How traffic flowed through the Five Ways Miranda in the 1960s

Who can remember what the Five Ways at Miranda was like in the 1960s?

An aerial photo shows Port Hacking Road as the main road through the intersection, providing an uninterrupted drive between Sylvania and Caringbah.

Small circular feeder roads provided a roundabout of sorts.

The photo is one of thousands relating to the early years of Sutherland Shire in the council libraries' digitalised and interactive local history collection.

Traffic lights were introduced at some later stage before a full roundabout was constructed in 1983.

The term Five Ways was not used in Leader reports on the project on February 23 and April 20, 1983, so, presumably, it came into vogue at a later date.

"Work started last week on the first stage of an $83,000 project to make safer the intersection of Port Hacking Road, the Boulevarde and Kiora Road, Miranda," the first report said.

"The existing traffic layout was designed before the opening of Captain Cook Bridge in 1965, which changed traffic patterns in the area.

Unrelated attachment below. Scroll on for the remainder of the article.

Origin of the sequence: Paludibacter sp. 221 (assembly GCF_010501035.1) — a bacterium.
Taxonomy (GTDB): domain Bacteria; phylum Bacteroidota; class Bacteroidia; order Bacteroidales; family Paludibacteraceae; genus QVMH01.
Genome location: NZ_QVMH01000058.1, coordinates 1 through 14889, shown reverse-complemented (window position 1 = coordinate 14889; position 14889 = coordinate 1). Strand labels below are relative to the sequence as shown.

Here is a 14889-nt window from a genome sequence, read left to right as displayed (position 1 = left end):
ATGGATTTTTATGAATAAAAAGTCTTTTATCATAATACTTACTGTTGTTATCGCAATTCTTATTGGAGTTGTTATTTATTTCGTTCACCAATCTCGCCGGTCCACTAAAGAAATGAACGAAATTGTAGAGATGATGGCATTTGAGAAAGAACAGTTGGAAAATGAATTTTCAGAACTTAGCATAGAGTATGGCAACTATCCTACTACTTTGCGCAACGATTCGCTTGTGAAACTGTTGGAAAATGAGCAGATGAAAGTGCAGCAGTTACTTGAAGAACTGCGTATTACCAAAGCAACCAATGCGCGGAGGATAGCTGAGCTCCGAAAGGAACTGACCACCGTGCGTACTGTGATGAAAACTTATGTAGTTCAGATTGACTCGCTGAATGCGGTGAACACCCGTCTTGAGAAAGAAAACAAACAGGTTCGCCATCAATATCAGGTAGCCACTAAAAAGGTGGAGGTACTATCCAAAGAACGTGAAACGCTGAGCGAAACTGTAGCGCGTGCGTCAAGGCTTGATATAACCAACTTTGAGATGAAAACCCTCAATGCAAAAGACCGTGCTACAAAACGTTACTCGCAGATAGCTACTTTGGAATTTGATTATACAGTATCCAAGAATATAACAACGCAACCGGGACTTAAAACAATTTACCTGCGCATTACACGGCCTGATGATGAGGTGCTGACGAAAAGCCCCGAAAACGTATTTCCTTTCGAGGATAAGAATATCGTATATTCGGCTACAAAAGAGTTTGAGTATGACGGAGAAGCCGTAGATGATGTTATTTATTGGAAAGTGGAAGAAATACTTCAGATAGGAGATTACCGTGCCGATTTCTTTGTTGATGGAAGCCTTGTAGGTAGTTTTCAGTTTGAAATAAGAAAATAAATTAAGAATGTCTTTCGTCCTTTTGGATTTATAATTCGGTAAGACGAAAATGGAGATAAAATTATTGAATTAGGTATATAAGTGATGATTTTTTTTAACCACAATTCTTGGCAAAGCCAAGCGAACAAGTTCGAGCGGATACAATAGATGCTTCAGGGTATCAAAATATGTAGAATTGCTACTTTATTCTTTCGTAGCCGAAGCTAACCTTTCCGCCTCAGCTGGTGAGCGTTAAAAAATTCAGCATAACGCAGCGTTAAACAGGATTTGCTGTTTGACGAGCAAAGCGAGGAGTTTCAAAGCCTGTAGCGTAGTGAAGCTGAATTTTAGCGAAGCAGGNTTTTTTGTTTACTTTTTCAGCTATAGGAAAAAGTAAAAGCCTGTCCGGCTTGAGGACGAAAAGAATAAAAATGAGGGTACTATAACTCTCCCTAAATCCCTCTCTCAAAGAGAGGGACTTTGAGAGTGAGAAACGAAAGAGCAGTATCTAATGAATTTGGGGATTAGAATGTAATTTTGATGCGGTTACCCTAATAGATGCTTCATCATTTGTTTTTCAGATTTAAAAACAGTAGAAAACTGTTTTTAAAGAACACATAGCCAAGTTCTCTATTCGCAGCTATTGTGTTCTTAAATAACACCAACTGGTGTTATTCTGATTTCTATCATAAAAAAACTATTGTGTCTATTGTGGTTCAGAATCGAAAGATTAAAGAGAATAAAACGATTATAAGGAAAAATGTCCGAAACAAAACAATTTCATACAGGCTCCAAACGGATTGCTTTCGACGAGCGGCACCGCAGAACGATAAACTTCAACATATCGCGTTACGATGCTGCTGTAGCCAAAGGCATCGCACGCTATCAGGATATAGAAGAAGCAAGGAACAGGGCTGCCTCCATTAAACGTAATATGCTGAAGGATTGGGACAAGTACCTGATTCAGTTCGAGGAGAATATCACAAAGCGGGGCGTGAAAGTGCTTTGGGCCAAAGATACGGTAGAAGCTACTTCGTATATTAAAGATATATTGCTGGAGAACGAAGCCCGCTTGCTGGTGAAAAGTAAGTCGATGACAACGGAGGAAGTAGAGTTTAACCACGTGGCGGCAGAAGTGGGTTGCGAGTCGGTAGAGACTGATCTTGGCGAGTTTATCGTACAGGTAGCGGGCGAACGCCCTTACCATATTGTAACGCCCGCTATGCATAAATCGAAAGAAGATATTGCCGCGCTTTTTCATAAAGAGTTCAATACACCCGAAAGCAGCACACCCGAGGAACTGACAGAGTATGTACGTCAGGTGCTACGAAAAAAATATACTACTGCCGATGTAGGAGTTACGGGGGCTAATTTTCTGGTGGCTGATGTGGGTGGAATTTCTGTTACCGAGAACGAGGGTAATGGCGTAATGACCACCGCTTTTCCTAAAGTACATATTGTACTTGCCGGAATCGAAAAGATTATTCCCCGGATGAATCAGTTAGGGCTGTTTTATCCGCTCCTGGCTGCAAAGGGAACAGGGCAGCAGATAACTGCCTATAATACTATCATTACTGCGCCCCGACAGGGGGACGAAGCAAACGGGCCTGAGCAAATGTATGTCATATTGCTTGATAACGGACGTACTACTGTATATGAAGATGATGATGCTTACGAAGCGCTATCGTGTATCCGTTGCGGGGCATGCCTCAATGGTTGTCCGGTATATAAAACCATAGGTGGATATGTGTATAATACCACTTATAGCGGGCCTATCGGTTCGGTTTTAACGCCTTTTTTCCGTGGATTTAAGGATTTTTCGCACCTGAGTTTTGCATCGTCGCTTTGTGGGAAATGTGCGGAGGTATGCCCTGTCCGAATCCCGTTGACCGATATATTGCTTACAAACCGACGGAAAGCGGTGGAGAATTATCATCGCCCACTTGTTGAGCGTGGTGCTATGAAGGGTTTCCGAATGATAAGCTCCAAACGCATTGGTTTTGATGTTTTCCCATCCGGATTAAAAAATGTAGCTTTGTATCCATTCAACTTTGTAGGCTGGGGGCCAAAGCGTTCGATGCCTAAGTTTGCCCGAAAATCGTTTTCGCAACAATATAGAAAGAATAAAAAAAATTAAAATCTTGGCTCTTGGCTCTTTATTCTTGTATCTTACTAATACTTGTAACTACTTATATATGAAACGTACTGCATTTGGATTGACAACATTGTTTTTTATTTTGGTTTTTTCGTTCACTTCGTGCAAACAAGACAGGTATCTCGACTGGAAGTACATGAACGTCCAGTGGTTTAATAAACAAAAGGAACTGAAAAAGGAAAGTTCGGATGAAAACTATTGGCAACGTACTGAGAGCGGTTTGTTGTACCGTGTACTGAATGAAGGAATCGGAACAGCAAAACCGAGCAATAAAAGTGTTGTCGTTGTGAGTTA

"The result has been long delays for the Boulevarde traffic and a bad accident record on the circulating roadway.

"Mr W R Robb State MP (Labor Miranda) said the NSW Traffic Authority expected the new roundabout, which would be on trial, to eliminate these problems.

"Workmen began last week to remove existing traffic signals and to install temporary splitter islands on the approach roads.

"The roadway through the centre island will be closed and replaced by an 11 metre wide circulating roadway".

Two months later, the director of the NSW Traffic Authority Harry Camkin said the intersection was now capable of handling 40,000 vehicles a day.

In 2002, after becoming the state's worst intersection for minor accidents, the roundabout was removed and replaced by traffic lights.